Technology

Java, Python, C++? How to Hire Engineers When You Don’t Speak the Language

4 Mins read

As someone who doesn’t speak tech, you might feel like a fish out of water when recruiting software engineers. Programming languages like JavaScript aren’t your cup of tea, so it’s challenging for you to evaluate candidates for the job. You might not be comfortable assessing an engineer’s technical skills. And you might not know what tech-related abilities you should consider.

But hiring managers without technical backgrounds can still successfully recruit and evaluate software engineers. Yes, you may need the help of coworkers or outside experts who know tech like the back of their hands. Yet, communication, problem-solving, and other soft skills are abilities that fall within your domain. Below are some tips on how to hire engineers when you’re unfamiliar with their area of expertise.     

Use Tech Staffing Agencies

If anyone knows how to evaluate and hire software engineers, it’s a staffing agency that specializes in filling technical roles. Working with engineering staffing agencies is a streamlined way to gain access to recruiters with technical knowledge. This may be the right solution if your organization is hiring software developers for the first time. Or your in-house tech staff doesn’t have the time to assess candidates or sit in on interviews.

Engineering staffing firms can take charge of your recruiting process, including posting open positions and screening candidates. Agencies can also review resumes, oversee coding tests or other assessments, and interview developers for specific roles. These positions may include mobile app engineers, programmers for network solutions, and hardware designers. Agencies also help fill a variety of staffing needs, including temps and direct hires.  

Notice How They Explain Technical Concepts

A skilled engineer is going to know how to speak like someone familiar with code and software design. But this isn’t the way a developer should talk with clients and those who don’t have the same background. During interviews and other interactions, notice how candidates explain technical or complex topics. Can they explain those concepts in simple language that non-techies will understand? Or are their explanations too convoluted and hard to follow?

While you want engineers who are masters at code and technical problem-solving, you also want employees who can communicate. Someone good at designing and building software won’t be as effective if they can’t explain what they’re doing. It’ll be a challenge to develop relationships with clients or persuade decision makers who don’t have software engineering experience. Your team needs developers with both tech and soft skills to be successful.       

Give Them Coding Challenges

No, you don’t have to be a techie to give job seekers coding challenges. You won’t need to design the tests if you use online and automated tools that help screen software developers. These applications come with pre-designed coding challenges and test assignments for various programming languages.

Go ahead and choose the type of test you need and send invitations to your shortlist of potential team members. Some of these coding challenges can be done live as part of an interview. You can also use them as a screening tool to determine who you want to interview in the first place. If you’re worried about assessing the test results, don’t be. Many automated coding challenges use artificial intelligence to score and evaluate the outcomes.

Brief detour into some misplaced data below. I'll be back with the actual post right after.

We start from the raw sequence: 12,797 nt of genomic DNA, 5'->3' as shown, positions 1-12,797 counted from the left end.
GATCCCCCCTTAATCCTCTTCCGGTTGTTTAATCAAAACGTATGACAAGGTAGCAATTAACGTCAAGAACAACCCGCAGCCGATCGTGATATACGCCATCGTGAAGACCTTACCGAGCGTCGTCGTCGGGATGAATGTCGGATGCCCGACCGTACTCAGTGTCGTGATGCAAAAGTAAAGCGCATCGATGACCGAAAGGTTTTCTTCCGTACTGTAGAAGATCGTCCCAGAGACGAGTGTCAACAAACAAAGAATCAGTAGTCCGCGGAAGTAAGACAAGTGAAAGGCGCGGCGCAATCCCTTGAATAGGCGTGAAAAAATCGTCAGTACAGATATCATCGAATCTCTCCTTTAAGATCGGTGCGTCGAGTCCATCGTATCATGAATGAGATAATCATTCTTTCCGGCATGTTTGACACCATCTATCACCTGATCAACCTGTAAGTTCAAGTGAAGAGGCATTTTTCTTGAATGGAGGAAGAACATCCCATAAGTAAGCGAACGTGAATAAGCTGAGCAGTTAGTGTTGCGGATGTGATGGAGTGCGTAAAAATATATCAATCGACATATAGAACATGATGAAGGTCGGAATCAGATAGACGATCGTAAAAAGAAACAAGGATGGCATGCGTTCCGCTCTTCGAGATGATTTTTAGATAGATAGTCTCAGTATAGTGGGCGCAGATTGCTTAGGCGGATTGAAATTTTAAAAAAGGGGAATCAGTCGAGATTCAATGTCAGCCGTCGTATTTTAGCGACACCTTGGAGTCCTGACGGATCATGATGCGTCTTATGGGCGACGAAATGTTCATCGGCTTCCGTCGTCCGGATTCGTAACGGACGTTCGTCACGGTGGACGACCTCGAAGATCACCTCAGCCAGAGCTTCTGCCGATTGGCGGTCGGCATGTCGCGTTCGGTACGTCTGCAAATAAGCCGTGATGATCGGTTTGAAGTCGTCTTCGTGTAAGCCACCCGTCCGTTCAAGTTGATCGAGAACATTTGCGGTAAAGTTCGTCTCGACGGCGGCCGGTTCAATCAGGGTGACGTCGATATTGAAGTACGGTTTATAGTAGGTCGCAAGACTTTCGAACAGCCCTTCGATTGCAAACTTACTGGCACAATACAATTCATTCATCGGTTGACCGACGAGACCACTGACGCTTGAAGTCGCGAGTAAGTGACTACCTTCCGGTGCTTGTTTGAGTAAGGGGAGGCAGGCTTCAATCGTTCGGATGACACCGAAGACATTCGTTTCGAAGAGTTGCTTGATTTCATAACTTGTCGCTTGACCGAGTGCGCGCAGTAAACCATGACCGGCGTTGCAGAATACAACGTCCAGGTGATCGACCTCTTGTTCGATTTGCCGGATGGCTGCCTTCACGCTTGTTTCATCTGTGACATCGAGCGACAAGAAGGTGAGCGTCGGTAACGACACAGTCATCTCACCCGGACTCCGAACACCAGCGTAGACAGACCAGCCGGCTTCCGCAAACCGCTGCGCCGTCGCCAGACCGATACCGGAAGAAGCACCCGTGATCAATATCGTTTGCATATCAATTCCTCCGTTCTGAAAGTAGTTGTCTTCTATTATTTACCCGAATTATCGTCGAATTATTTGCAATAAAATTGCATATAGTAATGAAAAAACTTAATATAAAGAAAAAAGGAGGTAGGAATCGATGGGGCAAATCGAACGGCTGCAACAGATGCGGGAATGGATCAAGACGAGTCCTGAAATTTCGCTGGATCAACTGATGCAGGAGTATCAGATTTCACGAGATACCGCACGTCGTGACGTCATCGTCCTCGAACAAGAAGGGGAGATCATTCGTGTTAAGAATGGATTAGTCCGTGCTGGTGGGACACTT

Ask Experienced Tech Staff to Help

If you already have a team of developers or staff with technical expertise, you can ask them for their input. They might be willing to help write job descriptions, screen resumes, and conduct interviews. Some may also help out with in-person coding challenges or tests. These may involve hypothetical scenarios where you act as the client. Meanwhile, your tech staff works with candidates to come up with solutions or answers.

This exercise reveals potential engineers’ technical and soft skills, such as the ability to collaborate or work on a team. Live coding challenges also show how different candidates might fit into an existing group. After onboarding, the team’s dynamics won’t be as much of a surprise for either side. Your existing engineering staff can also provide an honest assessment of each interviewee’s technical and problem-solving aptitudes. This will supplement your evaluation of their soft skills.

See How They Approach Behavioral Questions

As a skilled interviewer or recruiter, you may already rely on behavioral questions to vet candidates. You’re aware these questions ask interviewees to describe how they would solve a hypothetical problem or act in a scenario. Software engineer candidates’ explanations may give you important clues about their past job performance and behavior.

Managing fruitful interviews involves asking conversational and behavioral questions and listening to how potential hires answer them. A software developer should give explanations with tech-oriented solutions or actions. For example, you might ask a question about building features for a mobile app. See if candidates’ answers provide steps on how to create those features so that they’re functional and user-friendly. Also, evaluate each answer’s thoroughness.   

Hiring Engineers When You’re Not a Techie  

Recruiting job seekers for software engineering roles might seem intimidating to non-technical hiring managers. However, there are several ways you can fill tech-related positions by relying on your interviewing skills and others’ knowledge. With the increasing demand for dynamic software engineers, organizations must assemble hiring teams with more than technical backgrounds. After all, today’s engineers must speak in ways that everyone will understand.         

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